– ‘Khalid and Walid were twins. Before the revolution, the police repeatedly arrested Khalid for interrogation just because he was religious. Khalid always wanted to go to Gaza to help the Palestinians. He became Salafist. Walid mocked his clothing and strict religiosity. Walid was a macho, with gel in his hair and modern clothing. When I went to college, Walid phoned me constantly to ask how I was doing. He told me about his relations with girls.’
‘Khalid constantly quarrelled with his father, who was a member of the party of Ben Ali. His own son was constantly harassed by the Ben Ali regime and began to develop hatred against the state. Two months after his last arrest, the revolution began. Both Khalid and Walid participated in the protests of 2010-2011. When Ennahdha won the elections and entered the government, we could see how hopeful Khalid was. He immediately joined Ennahdha. He attended trainings on democracy. Today he is against democracy. He was an observer of the elections. Today he is against elections.’
– ‘Father always hated Ennahdha. Ennahdha played a game on the Salafists. They just wanted their votes in the first elections. That’s why they were so lax against acts of violence by Salafists. They let them take over mosques. In those days Khalid was glowing with strength and confidence. But I felt something was wrong. All those Salafists thought Ennahdha would introduce the Sharia, but it did not. So the Salafists became angry and some resorted to violence. Khalid got deeply disappointed in Ennahdha and started training. Ultimately he left with a group of youngsters to Libya and Syria.’
Khalid is now called Abu Haydara al-Tunisi. The last time the family heard from him was months ago, when he told his mother on Facebook that he participated in the battle against the Kurds in Kobani.
– ‘Maybe he died there, we don’t know. Ennahdha is responsible for the departure of Khalid, not for the departure of Walid. He just followed his brother. I knew immediately that we would also lose Walid, even though he was never a Salafist, not even religious. But the departure of Khalid was a shock to the whole family, especially to Walid. Constantly he told me that he wanted to go to his brother, his other half. On his Facebook account, I found a conversation with a person with a false identity, who encouraged him to go to Syria for jihad. That man – a Lebanese – promised him a sum of 1,600 dinars. Father took Walid to the police in Tunis, but the police did nothing. These dangerous recruiters need to be arrested.’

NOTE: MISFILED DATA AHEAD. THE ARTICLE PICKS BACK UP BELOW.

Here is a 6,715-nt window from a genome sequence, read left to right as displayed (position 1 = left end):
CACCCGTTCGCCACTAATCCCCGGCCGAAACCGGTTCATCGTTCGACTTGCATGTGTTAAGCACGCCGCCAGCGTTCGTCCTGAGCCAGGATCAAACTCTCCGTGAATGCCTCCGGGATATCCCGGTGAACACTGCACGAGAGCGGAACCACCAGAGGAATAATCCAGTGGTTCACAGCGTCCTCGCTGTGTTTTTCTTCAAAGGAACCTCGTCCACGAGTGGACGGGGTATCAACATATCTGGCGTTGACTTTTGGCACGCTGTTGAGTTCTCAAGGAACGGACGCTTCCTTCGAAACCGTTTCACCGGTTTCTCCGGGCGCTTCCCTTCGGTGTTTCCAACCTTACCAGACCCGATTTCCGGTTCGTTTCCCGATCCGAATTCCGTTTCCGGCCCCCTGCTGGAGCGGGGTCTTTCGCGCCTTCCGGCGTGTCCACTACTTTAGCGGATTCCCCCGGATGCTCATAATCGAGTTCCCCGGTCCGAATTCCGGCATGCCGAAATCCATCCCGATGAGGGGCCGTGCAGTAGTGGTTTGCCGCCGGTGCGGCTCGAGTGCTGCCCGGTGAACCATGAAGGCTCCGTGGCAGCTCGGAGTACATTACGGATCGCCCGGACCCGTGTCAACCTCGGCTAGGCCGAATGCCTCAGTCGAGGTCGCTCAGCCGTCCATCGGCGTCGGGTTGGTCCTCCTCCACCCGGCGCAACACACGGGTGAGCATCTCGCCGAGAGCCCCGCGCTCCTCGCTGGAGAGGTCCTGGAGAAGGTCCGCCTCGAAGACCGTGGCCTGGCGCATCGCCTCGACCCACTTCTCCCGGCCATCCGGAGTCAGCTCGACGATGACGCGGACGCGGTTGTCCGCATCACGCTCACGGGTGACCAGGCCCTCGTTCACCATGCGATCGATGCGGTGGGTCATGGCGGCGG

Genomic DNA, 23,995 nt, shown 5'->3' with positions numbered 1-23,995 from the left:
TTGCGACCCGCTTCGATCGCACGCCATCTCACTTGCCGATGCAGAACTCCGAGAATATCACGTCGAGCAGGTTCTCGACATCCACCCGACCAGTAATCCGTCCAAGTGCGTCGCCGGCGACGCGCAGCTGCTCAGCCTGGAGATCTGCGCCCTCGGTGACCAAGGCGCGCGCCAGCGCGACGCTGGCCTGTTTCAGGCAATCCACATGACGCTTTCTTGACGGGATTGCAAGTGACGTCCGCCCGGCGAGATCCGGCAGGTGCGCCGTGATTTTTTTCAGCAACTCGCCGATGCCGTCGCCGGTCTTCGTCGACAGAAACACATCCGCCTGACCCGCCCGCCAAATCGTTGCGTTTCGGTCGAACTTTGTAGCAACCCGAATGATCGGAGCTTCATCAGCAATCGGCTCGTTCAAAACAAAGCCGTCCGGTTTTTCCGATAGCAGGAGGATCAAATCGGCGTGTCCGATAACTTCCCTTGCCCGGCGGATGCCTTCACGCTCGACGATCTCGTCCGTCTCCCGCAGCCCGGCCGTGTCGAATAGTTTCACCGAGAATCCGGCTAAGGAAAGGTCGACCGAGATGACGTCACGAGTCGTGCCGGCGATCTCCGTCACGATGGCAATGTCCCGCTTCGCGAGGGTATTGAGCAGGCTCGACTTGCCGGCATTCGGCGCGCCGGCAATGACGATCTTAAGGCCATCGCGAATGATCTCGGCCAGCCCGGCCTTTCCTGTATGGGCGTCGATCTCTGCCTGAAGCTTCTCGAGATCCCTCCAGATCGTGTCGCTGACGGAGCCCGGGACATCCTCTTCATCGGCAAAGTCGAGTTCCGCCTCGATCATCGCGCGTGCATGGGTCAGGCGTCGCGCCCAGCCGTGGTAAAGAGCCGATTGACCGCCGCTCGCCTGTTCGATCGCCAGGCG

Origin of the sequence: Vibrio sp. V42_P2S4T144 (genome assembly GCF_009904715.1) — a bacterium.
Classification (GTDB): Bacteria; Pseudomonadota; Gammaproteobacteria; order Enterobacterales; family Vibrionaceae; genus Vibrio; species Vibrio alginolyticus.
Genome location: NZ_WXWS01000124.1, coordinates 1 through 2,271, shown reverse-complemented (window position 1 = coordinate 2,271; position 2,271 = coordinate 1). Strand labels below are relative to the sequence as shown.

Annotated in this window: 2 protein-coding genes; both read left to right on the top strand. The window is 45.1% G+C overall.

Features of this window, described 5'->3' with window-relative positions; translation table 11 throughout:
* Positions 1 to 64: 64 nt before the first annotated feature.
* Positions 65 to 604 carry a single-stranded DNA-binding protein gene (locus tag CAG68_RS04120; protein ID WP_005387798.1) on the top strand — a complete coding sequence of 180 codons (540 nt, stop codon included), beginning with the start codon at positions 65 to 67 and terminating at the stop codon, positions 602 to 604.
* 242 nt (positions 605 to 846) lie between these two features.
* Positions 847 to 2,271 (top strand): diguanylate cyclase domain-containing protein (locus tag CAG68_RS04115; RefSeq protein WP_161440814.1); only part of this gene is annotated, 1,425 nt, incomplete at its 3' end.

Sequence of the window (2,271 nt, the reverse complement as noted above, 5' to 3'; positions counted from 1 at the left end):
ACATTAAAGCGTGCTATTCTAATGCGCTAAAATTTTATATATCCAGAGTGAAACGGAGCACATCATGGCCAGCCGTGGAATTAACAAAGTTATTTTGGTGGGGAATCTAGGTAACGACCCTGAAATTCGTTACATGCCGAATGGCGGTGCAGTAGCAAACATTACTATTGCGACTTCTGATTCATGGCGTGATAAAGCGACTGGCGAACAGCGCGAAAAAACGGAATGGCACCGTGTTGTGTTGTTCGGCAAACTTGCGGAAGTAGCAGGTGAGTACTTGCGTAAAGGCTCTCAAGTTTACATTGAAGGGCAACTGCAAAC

‘We had hoped that our voices in the media would urge the government to take action to protect other families, but nothing helped. IS propaganda is many times stronger. How is it possible that Walid still decided to leave, despite the pain of his mother, despite the fact that he was mother’s darling? He just wanted to go and help at a hospital in Benghazi. But he went to fight and now he’s dead.’
Fatma talked with strength and dignity. No tears blinked from her eyes. But after our conversation, she showed a photo of Walid’s dead body. On his face a calm smile. The sight of that picture penetrates her heart. Her brother is gone. And then the tears started.
– ‘One day I saw that picture on Facebook. We got a message: Walid is a martyr. I use the name and image of Walid as much as I can, as the password for our Wi-Fi network, as the background picture on my phone, so he remains alive. He is not dead. It seems he is still alive. It is impossible to close it if you can’t bury him, if you can’t say goodbye. He left, he stayed gone, and now he’s just gone forever. Something is broken inside of me.’
Children are pulled away from their families. It feels like a family whose children were killed or kidnapped.
A cousin of the family offers us a ride, all the way back to Kairouan: ‘Walid used to be my best playmate. His father, my uncle, is a different man since his sons are gone. I don’t recognize him anymore. Previously, he was a respected man in Oueslatia. Everybody knew him. Now he isolates himself and he stopped talking to anyone. He is on the verge of a nervous breakdown.’
In such situations, we see all too often that the victims end up in a paralyzing depression. Therefore, it is absolutely admirable how Fatma embodies hope and strength. She found work at an agency for ecotourism: Weslatia Trip Tours.
We’d almost forget that Oueslatia is loctated in the midst of breath-taking mountainous desert landscapes. Fatma is on a mission: ‘Terrorists often try to build their camps in harsh, mountainous regions. For now, Oueslatia is as safe as can be. But we should hurry and develop our region as a tourist area, build walking trails, organize trips and attract visitors, so we can integrate these areas into the rest of society. Isn’t it unbelievable that the government just allows the least developed regions and border areas with Algeria and Libya to be controlled by armed groups one by one? The whole economy is geared towards this criminal activity, and ordinary people get their income from smuggling and violence when these areas are not developed and people get no other source of income. Tourism against terrorism, that is our slogan.’
Read the other articles in our TUNISIA BLOG.
* Fake name to protect the privacy of the family.